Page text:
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Converts aid the reincarnation and rectification of others' souls.

The Soul of a Convert

The Soul of a Convert

"Gate of Reincarnations": Chapter Four, Section 5

The Soul of a Convert
Converts aid the reincarnation and rectification of others' souls.

When all three NR"N were blemished, then they must return in separate reincarnations, and the Ruach and Neshama will ensconce within the Nefesh of a convert.

If a person merited his Nefesh, Ruach, and Neshama, but then blemished them, the three do not return together. Rather, each one returns in a separate reincarnation. But what are the laws governing rectification of each one?

…a blemished Ruach cannot join an already rectified Nefesh

When a Nefesh reincarnates into a body for tikun and becomes rectified, then the Ruach is not able to join with it. As we have already mentioned, a blemished Ruach cannot join an already rectified Nefesh. And certainly a blemished Ruach cannot join the Nefesh before it is rectified because the Ruach can enter only after the Nefesh, which is on a lower level, is completely rectified.

How to escape from this dilemma? How can a blemished Ruach reincarnate at all?

…the Ruach must reincarnate alone with the Nefesh of a convert…

Thus, the Ruach must reincarnate alone with the Nefesh of a convert whose Nefesh is in place of his own, and there it will become rectified. In the same way, the Neshama will come into another body together with the Nefesh of a convert.

The concept of "Nefesh of the convert" has already been mentioned, and it will be mentioned further several more times. A special supplementary section is included at the end of Chapter One, Section 11 and Note 10 there.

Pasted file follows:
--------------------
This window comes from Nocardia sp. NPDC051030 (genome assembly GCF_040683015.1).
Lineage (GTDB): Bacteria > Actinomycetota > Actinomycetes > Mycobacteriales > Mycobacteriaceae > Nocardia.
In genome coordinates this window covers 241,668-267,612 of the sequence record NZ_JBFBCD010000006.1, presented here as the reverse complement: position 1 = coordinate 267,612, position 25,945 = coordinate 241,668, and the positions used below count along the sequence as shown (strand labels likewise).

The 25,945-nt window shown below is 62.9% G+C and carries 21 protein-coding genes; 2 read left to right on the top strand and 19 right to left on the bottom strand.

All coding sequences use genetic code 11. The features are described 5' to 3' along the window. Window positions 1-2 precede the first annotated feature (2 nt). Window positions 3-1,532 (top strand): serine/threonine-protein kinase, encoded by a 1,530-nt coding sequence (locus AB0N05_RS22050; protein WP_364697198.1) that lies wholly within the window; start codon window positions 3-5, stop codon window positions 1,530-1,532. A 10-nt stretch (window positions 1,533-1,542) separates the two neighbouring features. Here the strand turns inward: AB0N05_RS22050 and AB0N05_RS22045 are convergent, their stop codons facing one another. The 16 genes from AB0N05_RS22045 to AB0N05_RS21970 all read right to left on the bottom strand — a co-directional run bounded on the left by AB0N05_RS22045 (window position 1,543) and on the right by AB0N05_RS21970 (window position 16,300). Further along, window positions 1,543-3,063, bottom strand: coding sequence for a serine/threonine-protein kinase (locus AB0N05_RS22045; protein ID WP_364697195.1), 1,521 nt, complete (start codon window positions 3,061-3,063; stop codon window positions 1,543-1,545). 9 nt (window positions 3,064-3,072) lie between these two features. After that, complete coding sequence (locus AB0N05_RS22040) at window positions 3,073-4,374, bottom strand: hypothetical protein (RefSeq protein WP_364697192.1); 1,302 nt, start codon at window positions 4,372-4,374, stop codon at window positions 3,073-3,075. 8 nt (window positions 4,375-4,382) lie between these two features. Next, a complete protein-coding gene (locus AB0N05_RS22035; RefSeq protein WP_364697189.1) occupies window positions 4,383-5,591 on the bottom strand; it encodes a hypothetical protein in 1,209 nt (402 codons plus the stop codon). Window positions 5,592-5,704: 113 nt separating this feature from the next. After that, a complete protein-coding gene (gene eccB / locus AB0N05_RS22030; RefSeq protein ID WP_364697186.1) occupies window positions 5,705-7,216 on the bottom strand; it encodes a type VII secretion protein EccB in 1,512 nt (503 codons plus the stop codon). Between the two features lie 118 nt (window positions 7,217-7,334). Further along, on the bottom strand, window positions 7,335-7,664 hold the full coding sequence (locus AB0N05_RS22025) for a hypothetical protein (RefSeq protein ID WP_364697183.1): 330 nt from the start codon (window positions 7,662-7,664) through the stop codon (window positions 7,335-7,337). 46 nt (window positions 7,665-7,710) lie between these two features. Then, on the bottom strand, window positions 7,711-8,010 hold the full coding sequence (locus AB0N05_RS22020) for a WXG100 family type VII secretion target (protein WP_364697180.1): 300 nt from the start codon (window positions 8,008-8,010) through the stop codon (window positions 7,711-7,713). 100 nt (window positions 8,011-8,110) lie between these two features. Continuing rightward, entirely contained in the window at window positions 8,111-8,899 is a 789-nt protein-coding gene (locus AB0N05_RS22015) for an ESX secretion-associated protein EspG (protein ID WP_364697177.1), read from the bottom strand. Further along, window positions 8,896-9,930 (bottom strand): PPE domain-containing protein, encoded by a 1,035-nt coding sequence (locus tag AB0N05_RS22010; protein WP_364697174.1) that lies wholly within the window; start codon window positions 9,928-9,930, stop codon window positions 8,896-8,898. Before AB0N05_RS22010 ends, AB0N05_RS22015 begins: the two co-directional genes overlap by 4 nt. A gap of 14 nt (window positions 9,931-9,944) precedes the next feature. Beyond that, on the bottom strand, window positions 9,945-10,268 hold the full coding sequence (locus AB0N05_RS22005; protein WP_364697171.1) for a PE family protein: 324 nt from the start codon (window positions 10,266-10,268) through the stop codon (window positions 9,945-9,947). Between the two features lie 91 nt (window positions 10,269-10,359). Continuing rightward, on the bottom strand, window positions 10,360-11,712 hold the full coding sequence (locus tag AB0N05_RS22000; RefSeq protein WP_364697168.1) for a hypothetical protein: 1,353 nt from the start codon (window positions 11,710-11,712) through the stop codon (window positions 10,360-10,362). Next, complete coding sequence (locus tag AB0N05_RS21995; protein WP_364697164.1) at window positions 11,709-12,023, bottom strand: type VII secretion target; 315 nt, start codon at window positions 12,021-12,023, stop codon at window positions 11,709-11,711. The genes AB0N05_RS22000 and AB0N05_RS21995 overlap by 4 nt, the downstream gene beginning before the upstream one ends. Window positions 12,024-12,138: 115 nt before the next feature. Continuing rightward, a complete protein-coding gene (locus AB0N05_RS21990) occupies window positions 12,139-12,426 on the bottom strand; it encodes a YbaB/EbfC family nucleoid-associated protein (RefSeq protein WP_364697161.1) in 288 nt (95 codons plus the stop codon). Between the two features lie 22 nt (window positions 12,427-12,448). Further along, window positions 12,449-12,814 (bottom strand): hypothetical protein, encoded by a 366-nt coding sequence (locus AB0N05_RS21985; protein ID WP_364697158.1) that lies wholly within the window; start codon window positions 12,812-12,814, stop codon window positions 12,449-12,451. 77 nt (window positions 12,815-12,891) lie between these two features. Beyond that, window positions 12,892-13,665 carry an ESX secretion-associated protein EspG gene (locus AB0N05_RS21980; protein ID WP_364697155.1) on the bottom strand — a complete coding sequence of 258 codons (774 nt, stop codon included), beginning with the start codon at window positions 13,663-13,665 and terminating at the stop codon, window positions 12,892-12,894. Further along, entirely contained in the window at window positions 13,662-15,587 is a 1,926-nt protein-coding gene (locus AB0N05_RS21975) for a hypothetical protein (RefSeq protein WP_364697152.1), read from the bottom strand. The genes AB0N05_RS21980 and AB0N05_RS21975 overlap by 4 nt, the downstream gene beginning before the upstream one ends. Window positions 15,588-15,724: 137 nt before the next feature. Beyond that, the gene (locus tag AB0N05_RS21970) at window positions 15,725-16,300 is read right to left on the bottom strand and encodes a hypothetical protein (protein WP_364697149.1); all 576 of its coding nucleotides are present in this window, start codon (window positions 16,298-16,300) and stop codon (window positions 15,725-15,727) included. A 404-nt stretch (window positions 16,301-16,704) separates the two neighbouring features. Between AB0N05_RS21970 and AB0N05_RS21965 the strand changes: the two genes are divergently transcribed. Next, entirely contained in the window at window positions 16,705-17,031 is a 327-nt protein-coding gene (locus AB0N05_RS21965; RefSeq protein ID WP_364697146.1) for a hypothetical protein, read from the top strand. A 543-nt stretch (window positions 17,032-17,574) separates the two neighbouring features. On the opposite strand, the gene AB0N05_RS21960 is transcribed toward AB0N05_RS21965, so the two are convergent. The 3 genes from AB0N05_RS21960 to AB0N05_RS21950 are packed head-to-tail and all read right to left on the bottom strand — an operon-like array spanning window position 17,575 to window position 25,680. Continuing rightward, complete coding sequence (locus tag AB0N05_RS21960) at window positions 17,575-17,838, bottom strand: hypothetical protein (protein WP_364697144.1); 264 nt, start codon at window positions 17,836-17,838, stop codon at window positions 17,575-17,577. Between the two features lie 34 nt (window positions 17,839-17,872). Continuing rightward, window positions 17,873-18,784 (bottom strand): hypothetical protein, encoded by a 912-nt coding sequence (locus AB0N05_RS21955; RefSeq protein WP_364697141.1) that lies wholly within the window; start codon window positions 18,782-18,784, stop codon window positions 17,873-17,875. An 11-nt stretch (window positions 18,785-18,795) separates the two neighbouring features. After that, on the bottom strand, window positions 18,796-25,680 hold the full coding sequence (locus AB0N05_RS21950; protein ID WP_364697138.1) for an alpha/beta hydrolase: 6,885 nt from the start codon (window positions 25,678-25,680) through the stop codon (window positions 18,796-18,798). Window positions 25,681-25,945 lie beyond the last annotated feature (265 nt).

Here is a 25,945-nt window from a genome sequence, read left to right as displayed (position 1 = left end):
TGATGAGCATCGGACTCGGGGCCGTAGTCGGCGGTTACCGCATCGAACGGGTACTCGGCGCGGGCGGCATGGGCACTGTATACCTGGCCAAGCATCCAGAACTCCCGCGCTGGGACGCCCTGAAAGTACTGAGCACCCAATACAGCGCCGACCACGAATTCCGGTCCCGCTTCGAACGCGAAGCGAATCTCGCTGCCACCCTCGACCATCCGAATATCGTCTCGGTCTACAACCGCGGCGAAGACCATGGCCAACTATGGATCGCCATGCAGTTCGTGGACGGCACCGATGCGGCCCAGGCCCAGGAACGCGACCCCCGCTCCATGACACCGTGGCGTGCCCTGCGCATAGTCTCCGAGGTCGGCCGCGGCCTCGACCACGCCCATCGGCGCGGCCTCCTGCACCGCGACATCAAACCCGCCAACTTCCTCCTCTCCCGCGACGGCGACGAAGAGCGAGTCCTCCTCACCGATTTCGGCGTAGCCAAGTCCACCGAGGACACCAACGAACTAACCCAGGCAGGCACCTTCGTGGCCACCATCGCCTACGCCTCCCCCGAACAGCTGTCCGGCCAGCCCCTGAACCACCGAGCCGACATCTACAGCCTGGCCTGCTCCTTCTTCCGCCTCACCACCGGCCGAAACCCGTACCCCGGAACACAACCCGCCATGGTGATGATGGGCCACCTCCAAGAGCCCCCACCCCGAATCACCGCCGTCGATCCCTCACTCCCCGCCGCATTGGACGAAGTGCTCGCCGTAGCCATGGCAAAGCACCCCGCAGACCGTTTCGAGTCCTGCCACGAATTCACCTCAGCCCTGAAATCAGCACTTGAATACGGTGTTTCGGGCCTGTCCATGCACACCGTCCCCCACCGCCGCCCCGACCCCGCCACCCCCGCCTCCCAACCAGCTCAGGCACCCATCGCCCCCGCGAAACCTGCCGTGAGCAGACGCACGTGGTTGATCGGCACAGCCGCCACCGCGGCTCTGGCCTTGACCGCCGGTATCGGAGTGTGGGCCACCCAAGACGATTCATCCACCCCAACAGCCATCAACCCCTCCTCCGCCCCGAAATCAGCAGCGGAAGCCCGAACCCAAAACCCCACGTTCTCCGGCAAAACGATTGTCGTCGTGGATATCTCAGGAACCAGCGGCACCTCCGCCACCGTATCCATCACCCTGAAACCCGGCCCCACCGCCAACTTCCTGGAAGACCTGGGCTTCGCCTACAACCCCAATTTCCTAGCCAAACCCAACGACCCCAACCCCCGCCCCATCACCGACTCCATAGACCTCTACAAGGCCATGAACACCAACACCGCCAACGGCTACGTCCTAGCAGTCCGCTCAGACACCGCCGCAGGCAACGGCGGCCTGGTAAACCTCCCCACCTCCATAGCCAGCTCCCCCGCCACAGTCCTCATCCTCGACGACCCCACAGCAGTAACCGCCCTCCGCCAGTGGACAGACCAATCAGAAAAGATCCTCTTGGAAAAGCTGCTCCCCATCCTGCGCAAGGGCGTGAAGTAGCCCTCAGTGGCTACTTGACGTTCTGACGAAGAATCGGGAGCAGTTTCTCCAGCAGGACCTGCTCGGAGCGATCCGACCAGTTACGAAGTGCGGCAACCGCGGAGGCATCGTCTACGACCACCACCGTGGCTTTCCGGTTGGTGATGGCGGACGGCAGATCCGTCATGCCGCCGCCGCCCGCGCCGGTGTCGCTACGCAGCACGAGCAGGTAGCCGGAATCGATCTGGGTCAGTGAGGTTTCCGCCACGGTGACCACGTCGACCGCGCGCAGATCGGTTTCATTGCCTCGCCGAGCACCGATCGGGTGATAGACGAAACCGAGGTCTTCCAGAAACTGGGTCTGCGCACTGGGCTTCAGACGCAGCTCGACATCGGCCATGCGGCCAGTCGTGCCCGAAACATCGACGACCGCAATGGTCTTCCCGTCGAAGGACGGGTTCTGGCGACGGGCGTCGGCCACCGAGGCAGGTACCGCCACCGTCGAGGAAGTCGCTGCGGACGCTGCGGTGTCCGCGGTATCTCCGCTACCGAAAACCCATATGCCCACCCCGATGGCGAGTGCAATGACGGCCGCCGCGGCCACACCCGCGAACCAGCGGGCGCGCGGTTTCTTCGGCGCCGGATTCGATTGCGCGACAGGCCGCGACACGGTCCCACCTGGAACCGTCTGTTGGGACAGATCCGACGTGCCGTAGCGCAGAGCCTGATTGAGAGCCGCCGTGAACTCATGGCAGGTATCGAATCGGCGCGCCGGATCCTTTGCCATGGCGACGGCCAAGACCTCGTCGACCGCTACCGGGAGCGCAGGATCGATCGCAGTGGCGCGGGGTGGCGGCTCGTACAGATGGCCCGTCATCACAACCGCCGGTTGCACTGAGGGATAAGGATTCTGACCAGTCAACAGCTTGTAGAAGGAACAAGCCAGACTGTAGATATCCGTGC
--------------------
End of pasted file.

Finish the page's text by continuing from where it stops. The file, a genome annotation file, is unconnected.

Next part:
This is the secret of what is written in Sabba of Mishpatim (98b): "The Neshamot that encounter the Nefashot of converts … and they merit through them." A Ruach alone, or a Neshama alone, can only enter a body if there is a Nefesh there. Instead (of their own Nefesh) they take the Nefesh of a convert, and through it they achieve rectification.

The blemished Ruchot and Neshamot (plurals of Ruach and Neshama) encounter the Nefesh of the convert, which becomes the vehicle or interface for their entry into reincarnation. "They merit through them" because they achieve rectification through this arrangement. (This entire section from the Sabba was translated and explained in Note 10 to Chapter One.)

Having said this, we can answer an important question. The majority of people only merit their Nefesh. And only a small amount in these later generations ever merit to their Ruach and Neshama. Yet, we know that the son of David will not come until all the Ruchot and Neshamot are rectified (Talmud Yebamot 62a).

The question of the Rabbi is based on the famous statement of the Talmud: "The son of David will not come until all the Neshamot have finished going out from the body." According to Rashi "the body" is the name for the storehouse of the souls. The souls must go out from there to enter into physical bodies in this world in order to become rectified. The Rabbi now relates this teaching specifically to the soul-levels of Ruach and Neshama. If the Ruach and Neshama do not come into physical bodies in these later generations, then how can they become rectified? Mashiach ["the son of David"] would never be able to come, G‑d forbid.

Now we understand that the Ruach and Neshama can reincarnate into other bodies on top of the Nefesh of a convert, and they, too, become rectified.

However, when the original Nefesh eventually achieves rectification, it can receive in place of his own the Ruach of a righteous tzadik whose deeds were similar to his. This will be in place of his own Ruach. …in place of his own Ruach, he will receive the Ruach of a tzadik

The "original Nefesh" is the one that could not become the vehicle for its Ruach and Neshama because the latter were blemished or damaged in the first reincarnation. When this Nefesh becomes rectified in subsequent reincarnations what happens to it? Its Ruach and Neshama have gone to the Nefesh of a convert. Therefore, in place of his own Ruach, he will receive the Ruach of a tzadik.